Claims priority, application Great Britain October 1, 1956 Claims. (Cl. 310-93) over most of its defined range of travel with infallibility and then arresting that mass in the remainder of its .range of travel without creating undue stresses or causing damage such that a maintenance operation is required to restore the reactor to service. The present invention provides a mechanism suited to meet this problem by first arranging for substantially unhindered movement of a coupling shaft and then arranging for progressive eddy current braking of the shaft.

The mechanism of the invention comprises an eddy :current brake having a shaft connected with an eddy current rotor movable in a magnetic field characterised in having means varying the intensity of the magnetic field according to the extent of rotation of said shaft.

A preferred form of mechanism according to the in- ;vention will now be described with reference to the accompanying drawing wherein:

Fig. Us a schematic diagram. Fig. 2'is a sectional elevation. .Fig. 3 is a part-sectional elevation of a magnetic acoupling for use in conjunction with the mechanism of .Fig. 1.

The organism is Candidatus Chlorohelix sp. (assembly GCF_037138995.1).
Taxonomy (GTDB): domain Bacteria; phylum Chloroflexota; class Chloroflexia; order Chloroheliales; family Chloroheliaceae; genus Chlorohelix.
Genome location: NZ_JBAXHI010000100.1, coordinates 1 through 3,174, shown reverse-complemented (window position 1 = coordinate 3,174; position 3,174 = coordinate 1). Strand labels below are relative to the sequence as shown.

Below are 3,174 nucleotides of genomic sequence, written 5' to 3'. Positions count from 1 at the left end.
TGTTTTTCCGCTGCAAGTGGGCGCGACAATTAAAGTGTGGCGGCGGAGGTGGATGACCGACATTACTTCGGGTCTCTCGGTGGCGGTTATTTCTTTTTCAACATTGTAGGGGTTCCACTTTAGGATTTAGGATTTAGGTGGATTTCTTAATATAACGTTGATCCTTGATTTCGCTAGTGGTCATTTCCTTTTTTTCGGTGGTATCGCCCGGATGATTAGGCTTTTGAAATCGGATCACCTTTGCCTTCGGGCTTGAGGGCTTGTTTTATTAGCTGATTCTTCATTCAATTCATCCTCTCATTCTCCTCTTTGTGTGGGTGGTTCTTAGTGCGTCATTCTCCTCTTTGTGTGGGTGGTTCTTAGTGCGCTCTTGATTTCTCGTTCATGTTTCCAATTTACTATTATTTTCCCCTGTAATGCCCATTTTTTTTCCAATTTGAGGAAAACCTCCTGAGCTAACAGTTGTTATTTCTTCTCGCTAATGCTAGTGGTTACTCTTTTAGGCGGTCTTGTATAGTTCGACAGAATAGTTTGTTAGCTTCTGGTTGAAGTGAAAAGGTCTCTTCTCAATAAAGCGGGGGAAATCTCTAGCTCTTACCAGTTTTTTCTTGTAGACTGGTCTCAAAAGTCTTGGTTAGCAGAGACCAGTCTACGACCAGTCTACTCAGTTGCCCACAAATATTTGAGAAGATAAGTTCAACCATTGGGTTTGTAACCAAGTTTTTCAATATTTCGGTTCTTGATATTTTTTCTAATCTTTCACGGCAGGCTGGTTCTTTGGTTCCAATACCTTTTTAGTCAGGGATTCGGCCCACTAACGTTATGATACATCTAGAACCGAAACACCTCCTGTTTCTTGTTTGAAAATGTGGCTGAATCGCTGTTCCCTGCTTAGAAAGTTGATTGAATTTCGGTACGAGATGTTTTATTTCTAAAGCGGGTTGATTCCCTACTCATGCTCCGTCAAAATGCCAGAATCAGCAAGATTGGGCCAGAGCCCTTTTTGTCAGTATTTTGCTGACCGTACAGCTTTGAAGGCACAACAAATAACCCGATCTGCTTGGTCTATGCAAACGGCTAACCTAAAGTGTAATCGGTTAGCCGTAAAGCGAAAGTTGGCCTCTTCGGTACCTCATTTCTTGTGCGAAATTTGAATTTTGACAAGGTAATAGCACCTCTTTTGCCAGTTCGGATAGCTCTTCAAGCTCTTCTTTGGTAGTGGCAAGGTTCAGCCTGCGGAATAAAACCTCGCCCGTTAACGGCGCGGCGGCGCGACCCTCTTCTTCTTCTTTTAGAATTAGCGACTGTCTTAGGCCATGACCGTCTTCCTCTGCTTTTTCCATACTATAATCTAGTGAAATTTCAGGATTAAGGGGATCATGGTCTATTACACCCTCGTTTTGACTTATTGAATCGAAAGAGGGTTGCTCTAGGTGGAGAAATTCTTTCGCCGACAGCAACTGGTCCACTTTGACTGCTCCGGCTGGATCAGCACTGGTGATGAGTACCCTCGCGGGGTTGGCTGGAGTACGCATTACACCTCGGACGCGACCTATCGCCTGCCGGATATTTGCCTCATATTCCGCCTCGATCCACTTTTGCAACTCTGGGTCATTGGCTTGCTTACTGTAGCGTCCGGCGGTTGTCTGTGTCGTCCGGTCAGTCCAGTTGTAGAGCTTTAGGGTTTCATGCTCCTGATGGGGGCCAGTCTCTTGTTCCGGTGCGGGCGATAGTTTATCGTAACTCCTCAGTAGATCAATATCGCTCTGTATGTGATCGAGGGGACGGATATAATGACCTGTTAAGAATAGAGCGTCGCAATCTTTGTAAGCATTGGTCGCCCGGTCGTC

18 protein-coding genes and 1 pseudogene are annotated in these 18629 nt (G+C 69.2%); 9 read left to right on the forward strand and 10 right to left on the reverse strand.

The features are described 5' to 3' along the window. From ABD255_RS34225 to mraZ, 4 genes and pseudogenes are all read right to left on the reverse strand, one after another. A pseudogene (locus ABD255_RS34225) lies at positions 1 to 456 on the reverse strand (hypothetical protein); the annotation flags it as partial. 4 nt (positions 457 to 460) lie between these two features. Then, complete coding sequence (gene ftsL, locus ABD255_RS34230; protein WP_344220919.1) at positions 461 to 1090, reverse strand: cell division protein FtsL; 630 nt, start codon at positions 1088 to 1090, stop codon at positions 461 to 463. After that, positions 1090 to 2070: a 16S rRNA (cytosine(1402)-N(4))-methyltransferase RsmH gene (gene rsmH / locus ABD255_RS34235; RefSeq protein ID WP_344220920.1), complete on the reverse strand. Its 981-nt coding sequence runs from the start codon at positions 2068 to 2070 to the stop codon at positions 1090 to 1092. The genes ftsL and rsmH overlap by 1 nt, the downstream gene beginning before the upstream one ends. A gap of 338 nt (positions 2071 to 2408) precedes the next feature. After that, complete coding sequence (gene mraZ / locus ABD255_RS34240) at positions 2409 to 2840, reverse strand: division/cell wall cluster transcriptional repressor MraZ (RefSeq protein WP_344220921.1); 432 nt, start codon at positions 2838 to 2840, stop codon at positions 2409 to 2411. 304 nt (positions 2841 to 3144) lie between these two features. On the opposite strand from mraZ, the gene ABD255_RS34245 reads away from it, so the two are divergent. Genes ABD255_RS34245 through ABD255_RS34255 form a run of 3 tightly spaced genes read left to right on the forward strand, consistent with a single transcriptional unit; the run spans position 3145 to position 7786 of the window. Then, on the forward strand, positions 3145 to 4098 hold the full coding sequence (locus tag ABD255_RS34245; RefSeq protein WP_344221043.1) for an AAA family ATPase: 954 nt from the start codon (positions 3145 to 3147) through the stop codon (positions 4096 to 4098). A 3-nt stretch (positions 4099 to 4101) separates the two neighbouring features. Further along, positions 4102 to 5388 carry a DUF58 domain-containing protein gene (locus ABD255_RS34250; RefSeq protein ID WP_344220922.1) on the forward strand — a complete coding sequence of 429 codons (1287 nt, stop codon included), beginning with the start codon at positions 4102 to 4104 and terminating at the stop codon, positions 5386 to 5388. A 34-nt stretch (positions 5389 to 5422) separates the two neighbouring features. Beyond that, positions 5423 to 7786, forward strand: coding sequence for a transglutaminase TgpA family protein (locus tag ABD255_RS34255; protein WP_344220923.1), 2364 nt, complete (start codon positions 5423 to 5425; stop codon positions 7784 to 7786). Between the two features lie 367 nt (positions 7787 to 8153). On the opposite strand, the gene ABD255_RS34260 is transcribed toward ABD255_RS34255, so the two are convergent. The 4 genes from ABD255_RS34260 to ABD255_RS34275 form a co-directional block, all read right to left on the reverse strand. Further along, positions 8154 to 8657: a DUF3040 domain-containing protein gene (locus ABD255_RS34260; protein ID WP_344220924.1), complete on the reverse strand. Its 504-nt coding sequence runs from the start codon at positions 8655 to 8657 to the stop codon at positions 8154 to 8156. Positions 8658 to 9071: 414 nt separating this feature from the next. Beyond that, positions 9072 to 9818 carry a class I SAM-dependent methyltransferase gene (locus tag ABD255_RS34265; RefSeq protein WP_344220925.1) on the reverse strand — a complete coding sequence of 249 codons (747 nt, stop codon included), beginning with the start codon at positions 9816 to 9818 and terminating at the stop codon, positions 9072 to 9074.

Figs. 4, 5 and 7 are partly cut-away perspective views ,of'part of the mechanisms of Fig. 2.

.Fig. 6 shows an alternative gear arrangement to that shown in Fig. 5.

Figs. 8 and 9 are sectional elevations illustrating magnetic operating conditions.

Fig. is a graph.

Byway of general introduction to the mechanism and :reference to Fig. l a gear wheel 7 on a coupling shaft 2 -.is provided to drive a winch A from which is suspended a boron steel combined control and shut off rod B. The

shaft2 which is arranged to be driven by an electric .motor C through a splined shaft E and a coupling clutch 3 (shown indetail' in Fig. 3) carries a rotor 4 movable vin amagnetic circuit including pole pieces 5 and 6. The field set up by the magnetic circuit cuts the rotor 4 and is made variable by movement of a cam follower arm 99 under the control of a cam ring 7 driven by a spur gear wheel 8 coupled back from the Winch A via a'gear trainD.